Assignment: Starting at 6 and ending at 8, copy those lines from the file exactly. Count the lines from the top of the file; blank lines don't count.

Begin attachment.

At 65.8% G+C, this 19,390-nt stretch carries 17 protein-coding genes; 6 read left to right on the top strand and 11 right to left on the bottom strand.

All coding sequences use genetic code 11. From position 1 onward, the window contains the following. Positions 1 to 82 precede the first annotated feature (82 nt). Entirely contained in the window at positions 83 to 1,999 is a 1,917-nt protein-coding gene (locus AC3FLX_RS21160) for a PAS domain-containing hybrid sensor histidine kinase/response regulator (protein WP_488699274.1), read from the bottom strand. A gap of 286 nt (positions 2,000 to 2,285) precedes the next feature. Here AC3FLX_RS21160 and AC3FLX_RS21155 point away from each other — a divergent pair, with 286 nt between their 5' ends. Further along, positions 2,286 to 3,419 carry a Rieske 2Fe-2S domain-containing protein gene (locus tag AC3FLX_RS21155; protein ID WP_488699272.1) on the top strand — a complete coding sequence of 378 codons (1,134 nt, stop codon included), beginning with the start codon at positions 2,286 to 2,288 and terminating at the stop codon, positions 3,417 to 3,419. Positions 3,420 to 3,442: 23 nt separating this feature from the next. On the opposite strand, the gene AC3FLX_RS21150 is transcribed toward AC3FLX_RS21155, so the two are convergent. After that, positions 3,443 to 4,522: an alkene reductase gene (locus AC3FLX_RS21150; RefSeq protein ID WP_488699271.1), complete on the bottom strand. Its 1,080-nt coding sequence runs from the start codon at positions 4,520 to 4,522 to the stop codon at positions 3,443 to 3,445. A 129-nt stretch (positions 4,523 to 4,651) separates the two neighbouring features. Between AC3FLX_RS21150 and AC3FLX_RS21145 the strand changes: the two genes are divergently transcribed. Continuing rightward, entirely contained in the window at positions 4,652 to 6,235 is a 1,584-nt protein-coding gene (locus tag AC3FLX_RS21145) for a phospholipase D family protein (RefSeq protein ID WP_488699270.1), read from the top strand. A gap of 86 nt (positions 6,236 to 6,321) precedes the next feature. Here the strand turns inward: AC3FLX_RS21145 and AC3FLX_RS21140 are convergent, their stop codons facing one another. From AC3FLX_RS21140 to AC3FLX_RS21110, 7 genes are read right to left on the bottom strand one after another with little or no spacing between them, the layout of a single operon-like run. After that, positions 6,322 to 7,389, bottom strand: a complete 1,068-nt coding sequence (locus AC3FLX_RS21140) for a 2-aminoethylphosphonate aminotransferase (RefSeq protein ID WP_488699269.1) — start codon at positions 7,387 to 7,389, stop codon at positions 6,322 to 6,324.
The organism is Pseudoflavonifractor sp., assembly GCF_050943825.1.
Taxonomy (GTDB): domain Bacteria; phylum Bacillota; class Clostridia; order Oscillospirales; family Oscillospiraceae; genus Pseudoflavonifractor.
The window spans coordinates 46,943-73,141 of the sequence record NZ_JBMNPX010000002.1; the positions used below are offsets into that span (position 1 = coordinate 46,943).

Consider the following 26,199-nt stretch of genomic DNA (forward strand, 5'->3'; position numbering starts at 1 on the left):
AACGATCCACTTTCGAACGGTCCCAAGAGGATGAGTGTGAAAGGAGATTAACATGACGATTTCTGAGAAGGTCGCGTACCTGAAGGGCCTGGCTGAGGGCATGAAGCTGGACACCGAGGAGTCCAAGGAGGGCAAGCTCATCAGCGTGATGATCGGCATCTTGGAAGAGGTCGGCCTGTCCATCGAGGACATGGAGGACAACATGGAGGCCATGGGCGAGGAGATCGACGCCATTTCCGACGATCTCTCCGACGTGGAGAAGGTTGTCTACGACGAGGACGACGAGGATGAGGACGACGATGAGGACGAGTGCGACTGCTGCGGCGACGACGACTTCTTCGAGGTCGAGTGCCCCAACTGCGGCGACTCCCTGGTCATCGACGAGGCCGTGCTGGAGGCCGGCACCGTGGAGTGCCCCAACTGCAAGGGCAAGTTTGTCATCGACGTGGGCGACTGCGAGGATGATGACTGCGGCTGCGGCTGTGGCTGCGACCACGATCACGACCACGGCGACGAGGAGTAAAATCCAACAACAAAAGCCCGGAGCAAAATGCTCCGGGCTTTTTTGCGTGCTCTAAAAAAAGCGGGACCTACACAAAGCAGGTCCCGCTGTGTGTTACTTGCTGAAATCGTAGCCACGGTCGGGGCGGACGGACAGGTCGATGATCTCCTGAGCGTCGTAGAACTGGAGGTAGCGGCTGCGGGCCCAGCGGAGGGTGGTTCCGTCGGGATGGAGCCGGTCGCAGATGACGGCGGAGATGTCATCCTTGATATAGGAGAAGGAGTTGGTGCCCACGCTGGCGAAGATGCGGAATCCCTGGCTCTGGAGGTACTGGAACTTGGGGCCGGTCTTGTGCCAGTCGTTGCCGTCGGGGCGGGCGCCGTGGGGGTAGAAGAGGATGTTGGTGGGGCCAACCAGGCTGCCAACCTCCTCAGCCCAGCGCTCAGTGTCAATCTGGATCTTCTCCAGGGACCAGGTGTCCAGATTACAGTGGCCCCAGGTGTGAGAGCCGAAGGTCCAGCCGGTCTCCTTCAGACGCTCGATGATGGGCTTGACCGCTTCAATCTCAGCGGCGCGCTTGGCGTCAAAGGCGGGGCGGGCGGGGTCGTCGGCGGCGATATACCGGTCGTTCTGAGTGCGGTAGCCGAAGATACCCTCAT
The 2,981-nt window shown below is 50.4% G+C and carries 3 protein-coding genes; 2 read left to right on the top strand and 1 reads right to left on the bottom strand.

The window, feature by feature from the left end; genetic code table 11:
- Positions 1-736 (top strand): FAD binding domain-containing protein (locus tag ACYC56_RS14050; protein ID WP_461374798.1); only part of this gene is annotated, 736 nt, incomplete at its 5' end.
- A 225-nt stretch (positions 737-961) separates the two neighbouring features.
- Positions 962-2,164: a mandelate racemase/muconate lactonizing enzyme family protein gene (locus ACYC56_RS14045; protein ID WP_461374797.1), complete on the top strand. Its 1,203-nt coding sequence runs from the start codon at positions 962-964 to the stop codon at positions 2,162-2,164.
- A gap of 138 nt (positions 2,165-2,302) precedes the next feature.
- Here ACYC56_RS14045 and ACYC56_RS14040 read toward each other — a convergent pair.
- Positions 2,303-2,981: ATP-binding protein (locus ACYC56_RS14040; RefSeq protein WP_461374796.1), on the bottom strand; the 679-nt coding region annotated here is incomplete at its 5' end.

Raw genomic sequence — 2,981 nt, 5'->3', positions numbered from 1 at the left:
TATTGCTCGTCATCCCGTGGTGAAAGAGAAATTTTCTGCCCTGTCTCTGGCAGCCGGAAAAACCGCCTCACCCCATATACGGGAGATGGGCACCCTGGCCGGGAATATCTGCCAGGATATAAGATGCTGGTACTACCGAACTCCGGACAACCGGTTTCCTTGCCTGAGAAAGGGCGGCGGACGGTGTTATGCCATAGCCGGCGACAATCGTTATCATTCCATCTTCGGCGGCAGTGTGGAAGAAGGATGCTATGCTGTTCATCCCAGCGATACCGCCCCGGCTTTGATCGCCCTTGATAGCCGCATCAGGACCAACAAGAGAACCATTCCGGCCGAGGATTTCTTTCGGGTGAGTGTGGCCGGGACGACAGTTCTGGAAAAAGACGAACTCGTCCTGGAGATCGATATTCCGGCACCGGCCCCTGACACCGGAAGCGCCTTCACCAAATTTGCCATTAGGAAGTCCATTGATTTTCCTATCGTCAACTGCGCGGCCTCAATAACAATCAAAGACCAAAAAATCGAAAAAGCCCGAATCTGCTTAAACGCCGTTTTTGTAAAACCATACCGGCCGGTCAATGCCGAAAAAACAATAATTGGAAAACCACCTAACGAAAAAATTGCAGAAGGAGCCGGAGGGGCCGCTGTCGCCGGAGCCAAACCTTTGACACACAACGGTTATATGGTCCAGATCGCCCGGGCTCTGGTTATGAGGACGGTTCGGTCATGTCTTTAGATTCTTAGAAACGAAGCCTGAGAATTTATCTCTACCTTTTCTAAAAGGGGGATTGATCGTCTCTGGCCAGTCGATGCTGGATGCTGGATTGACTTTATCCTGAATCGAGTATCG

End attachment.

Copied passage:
Consider the following 26,199-nt stretch of genomic DNA (forward strand, 5'->3'; position numbering starts at 1 on the left):
AACGATCCACTTTCGAACGGTCCCAAGAGGATGAGTGTGAAAGGAGATTAACATGACGATTTCTGAGAAGGTCGCGTACCTGAAGGGCCTGGCTGAGGGCATGAAGCTGGACACCGAGGAGTCCAAGGAGGGCAAGCTCATCAGCGTGATGATCGGCATCTTGGAAGAGGTCGGCCTGTCCATCGAGGACATGGAGGACAACATGGAGGCCATGGGCGAGGAGATCGACGCCATTTCCGACGATCTCTCCGACGTGGAGAAGGTTGTCTACGACGAGGACGACGAGGATGAGGACGACGATGAGGACGAGTGCGACTGCTGCGGCGACGACGACTTCTTCGAGGTCGAGTGCCCCAACTGCGGCGACTCCCTGGTCATCGACGAGGCCGTGCTGGAGGCCGGCACCGTGGAGTGCCCCAACTGCAAGGGCAAGTTTGTCATCGACGTGGGCGACTGCGAGGATGATGACTGCGGCTGCGGCTGTGGCTGCGACCACGATCACGACCACGGCGACGAGGAGTAAAATCCAACAACAAAAGCCCGGAGCAAAATGCTCCGGGCTTTTTTGCGTGCTCTAAAAAAAGCGGGACCTACACAAAGCAGGTCCCGCTGTGTGTTACTTGCTGAAATCGTAGCCACGGTCGGGGCGGACGGACAGGTCGATGATCTCCTGAGCGTCGTAGAACTGGAGGTAGCGGCTGCGGGCCCAGCGGAGGGTGGTTCCGTCGGGATGGAGCCGGTCGCAGATGACGGCGGAGATGTCATCCTTGATATAGGAGAAGGAGTTGGTGCCCACGCTGGCGAAGATGCGGAATCCCTGGCTCTGGAGGTACTGGAACTTGGGGCCGGTCTTGTGCCAGTCGTTGCCGTCGGGGCGGGCGCCGTGGGGGTAGAAGAGGATGTTGGTGGGGCCAACCAGGCTGCCAACCTCCTCAGCCCAGCGCTCAGTGTCAATCTGGATCTTCTCCAGGGACCAGGTGTCCAGATTACAGTGGCCCCAGGTGTGAGAGCCGAAGGTCCAGCCGGTCTCCTTCAGACGCTCGATGATGGGCTTGACCGCTTCAATCTCAGCGGCGCGCTTGGCGTCAAAGGCGGGGCGGGCGGGGTCGTCGGCGGCGATATACCGGTCGTTCTGAGTGCGGTAGCCGAAGATACCCTCAT
The 2,981-nt window shown below is 50.4% G+C and carries 3 protein-coding genes; 2 read left to right on the top strand and 1 reads right to left on the bottom strand.